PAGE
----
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Lessig insists on impartiality

The computer law expert assures the court he is not biased against Microsoft or the DOJ and called characterizations to the contrary "misleading."

The computer law expert assigned to the antitrust battle between Microsoft and the Justice Department assured the court last week he is not biased against either party and called characterizations to the contrary "misleading."

In a sworn declaration filed in U.S. District Court in Washington,

Lawrence Lessig
Lawrence Lessig
visiting Harvard Law School professor Lawrence Lessig responded to contentions Microsoft made earlier this month that he was biased against the software giant. The company based its accusations primarily on a June email sent to a lawyer at browser archrival Netscape Communications, in which Lessig equated installing Microsoft's Internet Explorer browser with having "sold [his] soul."

"I do not have any personal bias or prejudice concerning either of the parties to this case and no personal knowledge of disputed evidentiary facts concerning the proceedings," Lessig wrote in the declaration, which was filed last Wednesday and made available over the weekend. "Neither do I believe that one who considered the facts in context could reasonably question my impartiality."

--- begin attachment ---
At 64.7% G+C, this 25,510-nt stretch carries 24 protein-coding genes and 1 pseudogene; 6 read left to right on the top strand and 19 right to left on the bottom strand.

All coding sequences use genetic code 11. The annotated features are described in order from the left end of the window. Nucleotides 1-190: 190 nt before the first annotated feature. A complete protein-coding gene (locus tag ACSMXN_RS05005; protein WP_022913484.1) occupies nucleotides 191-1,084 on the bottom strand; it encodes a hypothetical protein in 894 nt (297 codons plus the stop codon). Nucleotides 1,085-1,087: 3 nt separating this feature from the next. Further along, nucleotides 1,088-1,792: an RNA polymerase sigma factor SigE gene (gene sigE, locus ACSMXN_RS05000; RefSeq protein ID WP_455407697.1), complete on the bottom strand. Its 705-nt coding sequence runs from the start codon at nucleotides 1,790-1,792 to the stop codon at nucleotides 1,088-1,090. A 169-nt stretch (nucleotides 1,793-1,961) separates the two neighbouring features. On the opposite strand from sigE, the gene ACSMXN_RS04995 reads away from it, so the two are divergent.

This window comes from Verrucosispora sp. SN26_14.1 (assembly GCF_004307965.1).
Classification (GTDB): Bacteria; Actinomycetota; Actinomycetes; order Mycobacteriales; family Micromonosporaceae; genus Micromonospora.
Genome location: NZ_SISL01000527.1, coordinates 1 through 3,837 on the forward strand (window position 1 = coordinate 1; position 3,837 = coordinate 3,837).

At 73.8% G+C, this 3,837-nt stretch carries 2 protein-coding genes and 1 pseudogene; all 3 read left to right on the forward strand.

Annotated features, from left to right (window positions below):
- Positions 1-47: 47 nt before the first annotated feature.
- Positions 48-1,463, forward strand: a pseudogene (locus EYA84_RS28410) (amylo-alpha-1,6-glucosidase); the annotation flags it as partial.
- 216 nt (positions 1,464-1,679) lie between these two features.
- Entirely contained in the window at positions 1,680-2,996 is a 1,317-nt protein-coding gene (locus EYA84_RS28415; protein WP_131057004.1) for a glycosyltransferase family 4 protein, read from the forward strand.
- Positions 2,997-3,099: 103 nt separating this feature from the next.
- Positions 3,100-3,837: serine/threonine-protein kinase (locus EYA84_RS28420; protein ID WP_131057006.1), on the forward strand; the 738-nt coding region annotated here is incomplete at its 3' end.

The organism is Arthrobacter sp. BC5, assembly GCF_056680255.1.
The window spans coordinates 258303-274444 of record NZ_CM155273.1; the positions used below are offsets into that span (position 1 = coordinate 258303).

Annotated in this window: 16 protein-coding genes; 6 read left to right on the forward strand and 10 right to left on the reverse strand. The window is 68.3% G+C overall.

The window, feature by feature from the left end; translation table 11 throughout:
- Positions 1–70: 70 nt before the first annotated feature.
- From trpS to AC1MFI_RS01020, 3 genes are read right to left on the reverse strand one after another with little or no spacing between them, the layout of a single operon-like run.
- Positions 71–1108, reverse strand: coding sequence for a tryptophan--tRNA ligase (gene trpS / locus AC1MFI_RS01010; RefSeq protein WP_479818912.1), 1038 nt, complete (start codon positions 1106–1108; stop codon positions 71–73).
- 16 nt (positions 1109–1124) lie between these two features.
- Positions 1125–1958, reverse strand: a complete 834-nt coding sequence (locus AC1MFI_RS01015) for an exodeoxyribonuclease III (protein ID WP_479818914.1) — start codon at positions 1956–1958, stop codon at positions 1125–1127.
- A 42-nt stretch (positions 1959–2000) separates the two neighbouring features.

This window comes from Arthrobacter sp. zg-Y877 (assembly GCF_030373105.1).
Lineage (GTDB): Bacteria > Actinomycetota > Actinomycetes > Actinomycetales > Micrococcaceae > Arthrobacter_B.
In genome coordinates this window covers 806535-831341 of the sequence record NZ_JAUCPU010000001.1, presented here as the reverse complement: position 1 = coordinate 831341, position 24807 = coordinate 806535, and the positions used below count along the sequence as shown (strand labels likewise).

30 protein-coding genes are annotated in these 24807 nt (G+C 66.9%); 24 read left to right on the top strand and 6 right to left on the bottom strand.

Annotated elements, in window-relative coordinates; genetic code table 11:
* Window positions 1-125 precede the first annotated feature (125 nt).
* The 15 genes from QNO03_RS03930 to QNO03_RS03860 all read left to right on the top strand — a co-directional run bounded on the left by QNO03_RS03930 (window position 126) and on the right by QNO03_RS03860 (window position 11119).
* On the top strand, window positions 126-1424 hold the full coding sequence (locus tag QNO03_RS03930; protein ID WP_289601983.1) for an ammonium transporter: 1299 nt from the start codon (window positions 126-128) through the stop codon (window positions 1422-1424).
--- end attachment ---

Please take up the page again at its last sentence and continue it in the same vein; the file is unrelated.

Lessig filed the statement at the request of Judge Thomas Penfield Jackson, who designated the professor a "special master" and charged him with collecting evidence and making a recommendation in the case by May 31. The Justice Department brought the case in late October, alleging that Microsoft requirements that Internet Explorer be shipped with Windows 95 violated an antitrust agreement reached two years earlier. Microsoft has vigorously fought the charges, arguing that the 1995 consent decree gives it specific permission to integrate products.

Microsoft opposed Jackson's appointment of Lessig almost MS and the $1 million question immediately, arguing that the case didn't warrant such an extraordinary measure. It further argued that Lessig's past writings demonstrated a bias, a charge that was bolstered earlier this month when Microsoft pointed to an email Lessig had sent Peter Harter, Netscape's global public policy counsel.

On Wednesday, two days after Microsoft appealing Jackson's decision, the judge denied Microsoft's request in a blistering ruling, calling the company's accusations "trivial" and "defamatory."

Lessig sent the email to Harter after installing Internet Explorer on his Macintosh computer and then experiencing problems with Netscape Navigator, which already was installed on Lessig's system. In the email he asked if the installation of IE could have caused a problem with Navigator's bookmarks and compared the installation to selling his soul, adding that another Harvard law professor suggested suing Microsoft over it.

Microsoft immediately jumped on the email as proof that Lessig was biased, characterizations Lessig said in his declaration were "misleading."